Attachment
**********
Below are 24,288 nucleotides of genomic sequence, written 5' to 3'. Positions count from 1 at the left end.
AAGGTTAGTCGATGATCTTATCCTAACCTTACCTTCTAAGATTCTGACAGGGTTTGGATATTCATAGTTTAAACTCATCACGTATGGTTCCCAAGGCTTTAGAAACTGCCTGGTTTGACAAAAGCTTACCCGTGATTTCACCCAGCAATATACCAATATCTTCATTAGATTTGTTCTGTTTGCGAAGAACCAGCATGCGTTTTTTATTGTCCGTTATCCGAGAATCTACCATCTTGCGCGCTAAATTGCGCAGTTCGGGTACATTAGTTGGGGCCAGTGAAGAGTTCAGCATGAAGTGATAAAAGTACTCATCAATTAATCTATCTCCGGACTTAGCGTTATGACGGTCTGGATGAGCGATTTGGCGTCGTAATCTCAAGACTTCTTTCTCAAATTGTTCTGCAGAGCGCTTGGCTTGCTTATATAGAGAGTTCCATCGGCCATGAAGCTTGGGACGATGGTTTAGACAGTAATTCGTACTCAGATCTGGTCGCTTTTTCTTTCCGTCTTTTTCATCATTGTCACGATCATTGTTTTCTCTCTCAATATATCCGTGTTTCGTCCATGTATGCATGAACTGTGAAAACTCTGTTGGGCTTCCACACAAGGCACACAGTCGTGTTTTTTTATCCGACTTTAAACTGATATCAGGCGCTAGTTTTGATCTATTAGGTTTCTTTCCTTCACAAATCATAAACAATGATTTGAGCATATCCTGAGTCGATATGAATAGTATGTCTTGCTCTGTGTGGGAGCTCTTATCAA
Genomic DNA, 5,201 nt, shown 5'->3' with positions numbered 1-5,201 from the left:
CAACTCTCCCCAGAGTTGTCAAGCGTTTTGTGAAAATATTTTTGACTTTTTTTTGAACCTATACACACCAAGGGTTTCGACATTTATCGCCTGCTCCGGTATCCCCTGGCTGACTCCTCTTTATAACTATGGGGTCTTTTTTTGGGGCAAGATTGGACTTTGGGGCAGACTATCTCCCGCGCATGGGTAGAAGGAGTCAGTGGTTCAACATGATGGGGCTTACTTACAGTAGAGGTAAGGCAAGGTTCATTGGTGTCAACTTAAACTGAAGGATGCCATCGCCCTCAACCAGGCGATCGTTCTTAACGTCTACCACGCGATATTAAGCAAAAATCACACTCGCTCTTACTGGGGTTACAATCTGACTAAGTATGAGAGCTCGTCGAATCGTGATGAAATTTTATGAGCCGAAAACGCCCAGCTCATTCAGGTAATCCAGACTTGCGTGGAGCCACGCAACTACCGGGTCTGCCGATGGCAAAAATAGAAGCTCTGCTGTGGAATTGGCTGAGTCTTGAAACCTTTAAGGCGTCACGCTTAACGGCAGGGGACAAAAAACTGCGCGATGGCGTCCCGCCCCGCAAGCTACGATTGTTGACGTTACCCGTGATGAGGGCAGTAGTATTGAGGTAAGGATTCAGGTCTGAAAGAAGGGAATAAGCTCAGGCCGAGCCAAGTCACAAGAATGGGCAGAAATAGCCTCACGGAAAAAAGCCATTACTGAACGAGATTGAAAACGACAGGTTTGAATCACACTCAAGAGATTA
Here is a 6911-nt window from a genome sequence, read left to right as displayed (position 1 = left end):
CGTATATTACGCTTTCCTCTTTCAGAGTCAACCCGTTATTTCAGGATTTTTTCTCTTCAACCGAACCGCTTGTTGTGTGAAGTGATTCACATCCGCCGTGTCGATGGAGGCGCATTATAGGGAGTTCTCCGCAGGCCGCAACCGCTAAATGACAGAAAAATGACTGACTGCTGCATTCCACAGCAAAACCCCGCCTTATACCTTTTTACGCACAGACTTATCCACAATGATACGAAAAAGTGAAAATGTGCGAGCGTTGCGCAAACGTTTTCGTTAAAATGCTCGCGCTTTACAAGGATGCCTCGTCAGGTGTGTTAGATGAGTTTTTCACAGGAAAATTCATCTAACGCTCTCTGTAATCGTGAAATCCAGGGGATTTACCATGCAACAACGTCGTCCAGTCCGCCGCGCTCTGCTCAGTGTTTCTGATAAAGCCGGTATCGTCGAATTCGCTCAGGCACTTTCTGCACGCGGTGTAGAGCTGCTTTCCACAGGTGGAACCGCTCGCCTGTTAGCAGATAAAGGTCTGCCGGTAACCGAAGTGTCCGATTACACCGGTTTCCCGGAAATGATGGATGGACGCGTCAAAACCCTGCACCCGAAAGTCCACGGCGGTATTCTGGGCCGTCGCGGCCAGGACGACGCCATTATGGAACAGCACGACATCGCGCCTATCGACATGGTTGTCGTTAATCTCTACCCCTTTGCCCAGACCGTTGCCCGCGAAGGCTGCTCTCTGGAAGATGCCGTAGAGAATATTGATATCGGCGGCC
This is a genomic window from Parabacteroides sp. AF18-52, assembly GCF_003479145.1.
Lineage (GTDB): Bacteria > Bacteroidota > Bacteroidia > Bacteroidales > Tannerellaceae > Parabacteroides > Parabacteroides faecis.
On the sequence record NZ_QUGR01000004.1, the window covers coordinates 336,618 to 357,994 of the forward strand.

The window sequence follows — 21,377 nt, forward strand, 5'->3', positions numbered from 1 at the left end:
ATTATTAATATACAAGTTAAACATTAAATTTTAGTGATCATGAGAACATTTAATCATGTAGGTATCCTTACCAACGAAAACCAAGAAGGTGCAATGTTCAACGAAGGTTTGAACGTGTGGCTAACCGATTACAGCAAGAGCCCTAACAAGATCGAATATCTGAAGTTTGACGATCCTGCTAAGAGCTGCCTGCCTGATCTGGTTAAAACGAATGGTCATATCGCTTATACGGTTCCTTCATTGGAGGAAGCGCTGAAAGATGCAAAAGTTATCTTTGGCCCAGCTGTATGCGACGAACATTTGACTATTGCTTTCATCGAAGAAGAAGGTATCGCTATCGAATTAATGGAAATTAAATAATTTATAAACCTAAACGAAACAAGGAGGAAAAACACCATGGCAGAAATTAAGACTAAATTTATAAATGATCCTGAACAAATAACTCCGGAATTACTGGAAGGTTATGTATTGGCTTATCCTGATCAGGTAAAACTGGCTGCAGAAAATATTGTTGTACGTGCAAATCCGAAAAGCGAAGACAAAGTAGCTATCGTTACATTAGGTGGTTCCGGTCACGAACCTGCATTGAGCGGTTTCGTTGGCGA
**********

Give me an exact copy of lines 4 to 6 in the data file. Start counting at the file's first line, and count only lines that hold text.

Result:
CAACTCTCCCCAGAGTTGTCAAGCGTTTTGTGAAAATATTTTTGACTTTTTTTTGAACCTATACACACCAAGGGTTTCGACATTTATCGCCTGCTCCGGTATCCCCTGGCTGACTCCTCTTTATAACTATGGGGTCTTTTTTTGGGGCAAGATTGGACTTTGGGGCAGACTATCTCCCGCGCATGGGTAGAAGGAGTCAGTGGTTCAACATGATGGGGCTTACTTACAGTAGAGGTAAGGCAAGGTTCATTGGTGTCAACTTAAACTGAAGGATGCCATCGCCCTCAACCAGGCGATCGTTCTTAACGTCTACCACGCGATATTAAGCAAAAATCACACTCGCTCTTACTGGGGTTACAATCTGACTAAGTATGAGAGCTCGTCGAATCGTGATGAAATTTTATGAGCCGAAAACGCCCAGCTCATTCAGGTAATCCAGACTTGCGTGGAGCCACGCAACTACCGGGTCTGCCGATGGCAAAAATAGAAGCTCTGCTGTGGAATTGGCTGAGTCTTGAAACCTTTAAGGCGTCACGCTTAACGGCAGGGGACAAAAAACTGCGCGATGGCGTCCCGCCCCGCAAGCTACGATTGTTGACGTTACCCGTGATGAGGGCAGTAGTATTGAGGTAAGGATTCAGGTCTGAAAGAAGGGAATAAGCTCAGGCCGAGCCAAGTCACAAGAATGGGCAGAAATAGCCTCACGGAAAAAAGCCATTACTGAACGAGATTGAAAACGACAGGTTTGAATCACACTCAAGAGATTA
Here is a 6911-nt window from a genome sequence, read left to right as displayed (position 1 = left end):
CGTATATTACGCTTTCCTCTTTCAGAGTCAACCCGTTATTTCAGGATTTTTTCTCTTCAACCGAACCGCTTGTTGTGTGAAGTGATTCACATCCGCCGTGTCGATGGAGGCGCATTATAGGGAGTTCTCCGCAGGCCGCAACCGCTAAATGACAGAAAAATGACTGACTGCTGCATTCCACAGCAAAACCCCGCCTTATACCTTTTTACGCACAGACTTATCCACAATGATACGAAAAAGTGAAAATGTGCGAGCGTTGCGCAAACGTTTTCGTTAAAATGCTCGCGCTTTACAAGGATGCCTCGTCAGGTGTGTTAGATGAGTTTTTCACAGGAAAATTCATCTAACGCTCTCTGTAATCGTGAAATCCAGGGGATTTACCATGCAACAACGTCGTCCAGTCCGCCGCGCTCTGCTCAGTGTTTCTGATAAAGCCGGTATCGTCGAATTCGCTCAGGCACTTTCTGCACGCGGTGTAGAGCTGCTTTCCACAGGTGGAACCGCTCGCCTGTTAGCAGATAAAGGTCTGCCGGTAACCGAAGTGTCCGATTACACCGGTTTCCCGGAAATGATGGATGGACGCGTCAAAACCCTGCACCCGAAAGTCCACGGCGGTATTCTGGGCCGTCGCGGCCAGGACGACGCCATTATGGAACAGCACGACATCGCGCCTATCGACATGGTTGTCGTTAATCTCTACCCCTTTGCCCAGACCGTTGCCCGCGAAGGCTGCTCTCTGGAAGATGCCGTAGAGAATATTGATATCGGCGGCC